A symposium that brings together scientists, engineers, entrepreneurs, and key stakeholders to discuss the possibilities of blockchain technology in robotics and AI.
Prof. Alex 'Sandy' Pentland
Prof. Marco Dorigo
Dr. Thomas Hardjono
Prof. Javier Alonso-Mora
Prof. Carlo Pinciroli
Prof. Fabio Bonsignorio
Dr. Antonio Bucchiarone
Prof. Aleksandr Kapitonov
Dr. Eduardo Castelló Ferrer
Dr. Darko Bozhinoski
Robotics and AI systems are starting to revolutionize many applications, from transportation to health care, assisted by technological advancements, such as cloud computing and novel hardware design.
However, several of the characteristics that make these systems ideal for certain future applications such as autonomy, self-learning, knowledge sharing, can also raise concerns in the evolution of the technology from academic institutions into the public sphere. Blockchain is starting to show great potential to make robotics and AI operations more secure, autonomous, flexible, and even profitable. Therefore, bridging the gap between purely scientific domains and real-world applications.
This symposium seeks to move beyond the classical view of distributed systems to advance our understanding about the possibilities and limitations of combining state-of-the art robotics and AI systems with blockchain technology.
- Submission: CLOSED
- Paper Submission Deadline: October 31, 2019
- Author Notification: November 5, 2019
- Registration: OPEN
Call for Papers
Decentralized artificial intelligence and robotics have the potential to revolutionize many applications. Boosted by technological advancements, such as cloud computing and novel hardware design; nowadays AI (virtual) and robotics (physical) are starting to become an important part of activities such as logistics, autonomous transportation, emergency management and healthcare. However, several of the characteristics that make these systems ideal for certain future applications —autonomy, learning, knowledge sharing, collaboration, cooperation, etc.— can also raise concerns in the evolution of the technology from academic institutions into the public sphere. For instance, controlling the behavior of large teams of autonomous agents (either physical or virtual) still presents unique challenges for human operators. In addition, important issues in the fields of data privacy, security, safety, and transparency can become burdens for the future use of AI and robotics in high-sensitive scenarios. Therefore, novel solutions to these issues might be necessary steps towards mainstream adoption.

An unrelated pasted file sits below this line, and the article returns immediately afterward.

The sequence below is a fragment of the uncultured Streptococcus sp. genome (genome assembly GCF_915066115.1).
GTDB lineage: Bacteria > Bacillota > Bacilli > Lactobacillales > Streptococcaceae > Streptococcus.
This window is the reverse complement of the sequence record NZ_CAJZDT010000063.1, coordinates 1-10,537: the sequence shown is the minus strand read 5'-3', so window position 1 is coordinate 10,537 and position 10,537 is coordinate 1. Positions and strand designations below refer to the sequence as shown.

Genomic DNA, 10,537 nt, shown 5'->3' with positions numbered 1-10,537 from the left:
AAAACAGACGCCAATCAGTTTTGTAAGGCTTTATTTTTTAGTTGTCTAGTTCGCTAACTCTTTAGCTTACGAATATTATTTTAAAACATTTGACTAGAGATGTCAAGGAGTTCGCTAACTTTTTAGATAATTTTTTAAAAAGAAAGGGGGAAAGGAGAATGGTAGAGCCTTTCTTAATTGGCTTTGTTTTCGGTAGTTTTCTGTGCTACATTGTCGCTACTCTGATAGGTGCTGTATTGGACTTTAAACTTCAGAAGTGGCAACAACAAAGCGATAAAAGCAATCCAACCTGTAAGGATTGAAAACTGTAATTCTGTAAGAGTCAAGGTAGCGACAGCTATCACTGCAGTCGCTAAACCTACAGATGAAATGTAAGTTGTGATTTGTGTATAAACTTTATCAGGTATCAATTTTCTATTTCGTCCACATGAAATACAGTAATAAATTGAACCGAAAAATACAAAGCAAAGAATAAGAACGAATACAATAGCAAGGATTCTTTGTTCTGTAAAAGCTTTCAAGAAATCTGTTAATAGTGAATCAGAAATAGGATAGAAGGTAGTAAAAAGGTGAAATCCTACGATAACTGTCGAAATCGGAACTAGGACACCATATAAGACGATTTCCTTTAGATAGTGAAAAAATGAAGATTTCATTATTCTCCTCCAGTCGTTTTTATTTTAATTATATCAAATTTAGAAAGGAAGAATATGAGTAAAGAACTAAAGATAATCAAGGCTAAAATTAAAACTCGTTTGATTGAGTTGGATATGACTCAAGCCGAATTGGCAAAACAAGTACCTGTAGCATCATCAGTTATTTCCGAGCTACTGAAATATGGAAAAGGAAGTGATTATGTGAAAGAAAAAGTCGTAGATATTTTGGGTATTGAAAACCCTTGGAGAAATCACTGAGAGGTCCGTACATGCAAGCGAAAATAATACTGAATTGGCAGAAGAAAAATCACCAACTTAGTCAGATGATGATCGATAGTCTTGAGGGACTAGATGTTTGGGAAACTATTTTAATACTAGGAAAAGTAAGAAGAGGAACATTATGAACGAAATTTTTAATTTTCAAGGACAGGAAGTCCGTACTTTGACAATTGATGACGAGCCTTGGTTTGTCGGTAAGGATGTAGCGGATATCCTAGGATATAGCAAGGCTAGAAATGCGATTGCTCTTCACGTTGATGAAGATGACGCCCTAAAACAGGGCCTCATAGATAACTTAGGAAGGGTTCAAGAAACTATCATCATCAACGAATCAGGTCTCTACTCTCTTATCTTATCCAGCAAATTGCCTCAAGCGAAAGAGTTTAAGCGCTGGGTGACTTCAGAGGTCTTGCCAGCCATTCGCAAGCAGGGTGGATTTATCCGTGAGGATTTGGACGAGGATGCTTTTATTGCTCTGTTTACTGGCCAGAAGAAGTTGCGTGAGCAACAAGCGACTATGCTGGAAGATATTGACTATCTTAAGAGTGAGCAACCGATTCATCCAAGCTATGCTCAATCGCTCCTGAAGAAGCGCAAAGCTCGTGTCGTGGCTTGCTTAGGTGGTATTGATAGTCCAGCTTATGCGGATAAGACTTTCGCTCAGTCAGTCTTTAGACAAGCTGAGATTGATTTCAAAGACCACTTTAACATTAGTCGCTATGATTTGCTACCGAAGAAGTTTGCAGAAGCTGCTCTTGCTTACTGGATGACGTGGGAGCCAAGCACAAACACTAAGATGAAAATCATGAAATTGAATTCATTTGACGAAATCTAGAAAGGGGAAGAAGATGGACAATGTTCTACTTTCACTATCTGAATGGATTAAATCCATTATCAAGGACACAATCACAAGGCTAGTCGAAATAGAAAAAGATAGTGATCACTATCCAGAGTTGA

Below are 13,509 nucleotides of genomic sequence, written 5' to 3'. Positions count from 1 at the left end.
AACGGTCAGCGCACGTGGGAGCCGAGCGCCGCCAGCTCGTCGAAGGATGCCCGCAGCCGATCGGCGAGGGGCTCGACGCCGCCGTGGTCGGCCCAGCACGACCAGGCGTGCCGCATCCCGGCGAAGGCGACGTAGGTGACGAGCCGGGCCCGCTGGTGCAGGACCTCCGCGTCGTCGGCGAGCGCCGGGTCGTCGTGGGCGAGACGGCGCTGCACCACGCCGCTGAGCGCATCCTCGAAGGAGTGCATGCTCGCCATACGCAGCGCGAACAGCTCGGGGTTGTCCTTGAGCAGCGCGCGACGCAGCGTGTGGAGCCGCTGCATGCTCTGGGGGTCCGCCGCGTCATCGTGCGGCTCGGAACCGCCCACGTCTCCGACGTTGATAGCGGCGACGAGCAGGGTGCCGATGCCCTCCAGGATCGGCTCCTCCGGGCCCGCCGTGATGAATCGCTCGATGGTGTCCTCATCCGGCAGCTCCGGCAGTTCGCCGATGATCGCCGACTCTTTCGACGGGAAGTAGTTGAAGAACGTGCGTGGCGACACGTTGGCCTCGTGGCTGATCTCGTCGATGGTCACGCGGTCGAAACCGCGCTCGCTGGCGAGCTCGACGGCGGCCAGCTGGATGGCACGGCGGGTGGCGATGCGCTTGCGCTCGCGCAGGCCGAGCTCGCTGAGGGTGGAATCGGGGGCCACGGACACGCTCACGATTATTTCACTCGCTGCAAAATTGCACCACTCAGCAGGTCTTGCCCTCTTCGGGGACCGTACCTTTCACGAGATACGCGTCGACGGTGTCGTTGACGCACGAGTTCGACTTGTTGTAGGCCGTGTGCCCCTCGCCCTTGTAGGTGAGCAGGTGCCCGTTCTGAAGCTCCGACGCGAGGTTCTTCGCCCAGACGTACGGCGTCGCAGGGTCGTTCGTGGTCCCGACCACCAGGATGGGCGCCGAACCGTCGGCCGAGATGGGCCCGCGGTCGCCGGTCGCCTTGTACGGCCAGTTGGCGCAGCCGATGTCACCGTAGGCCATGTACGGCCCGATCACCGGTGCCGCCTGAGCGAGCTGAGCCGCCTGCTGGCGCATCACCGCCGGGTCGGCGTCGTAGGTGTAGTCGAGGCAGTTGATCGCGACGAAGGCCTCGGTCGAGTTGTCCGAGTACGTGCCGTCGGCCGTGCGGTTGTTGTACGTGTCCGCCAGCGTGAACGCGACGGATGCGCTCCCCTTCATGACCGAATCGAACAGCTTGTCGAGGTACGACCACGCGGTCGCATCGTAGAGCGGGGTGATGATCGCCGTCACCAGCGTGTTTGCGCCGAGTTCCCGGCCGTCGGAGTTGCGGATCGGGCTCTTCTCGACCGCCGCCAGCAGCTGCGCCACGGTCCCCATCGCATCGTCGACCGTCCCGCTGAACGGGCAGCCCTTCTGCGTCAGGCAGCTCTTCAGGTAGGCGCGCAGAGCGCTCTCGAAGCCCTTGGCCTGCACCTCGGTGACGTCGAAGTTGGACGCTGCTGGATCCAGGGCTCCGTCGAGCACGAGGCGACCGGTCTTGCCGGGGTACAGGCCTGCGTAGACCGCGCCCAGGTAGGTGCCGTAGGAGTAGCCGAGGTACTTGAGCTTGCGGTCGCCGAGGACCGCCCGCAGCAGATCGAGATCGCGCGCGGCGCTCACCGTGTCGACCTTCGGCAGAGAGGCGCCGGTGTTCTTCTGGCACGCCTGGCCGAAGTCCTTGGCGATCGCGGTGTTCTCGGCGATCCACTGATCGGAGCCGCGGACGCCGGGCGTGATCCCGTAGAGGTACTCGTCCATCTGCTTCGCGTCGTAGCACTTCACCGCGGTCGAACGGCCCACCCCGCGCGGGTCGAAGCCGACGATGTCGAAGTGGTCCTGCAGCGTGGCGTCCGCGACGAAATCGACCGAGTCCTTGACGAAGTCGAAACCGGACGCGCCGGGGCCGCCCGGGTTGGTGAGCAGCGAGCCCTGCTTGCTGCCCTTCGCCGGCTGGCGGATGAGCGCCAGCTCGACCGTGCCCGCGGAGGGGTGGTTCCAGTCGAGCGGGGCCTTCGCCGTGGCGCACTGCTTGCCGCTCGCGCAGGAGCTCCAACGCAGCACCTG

Blockchain, an emerging technology originated in the time-stamping field in the 1990s and recently in digital currency sector, demonstrates that by combining peer-to-peer networks with cryptographic algorithms, agents can reach agreements in a transparent and decentralized manner without the need for a controlling authority. For instance, blockchain-based applications such as "smart contracts" are already showing great potential to make distributed robotics operations more secure, autonomous, flexible, and even profitable. Therefore, blockchain promises a way to bridge the gap between purely scientific domains and real-world applications.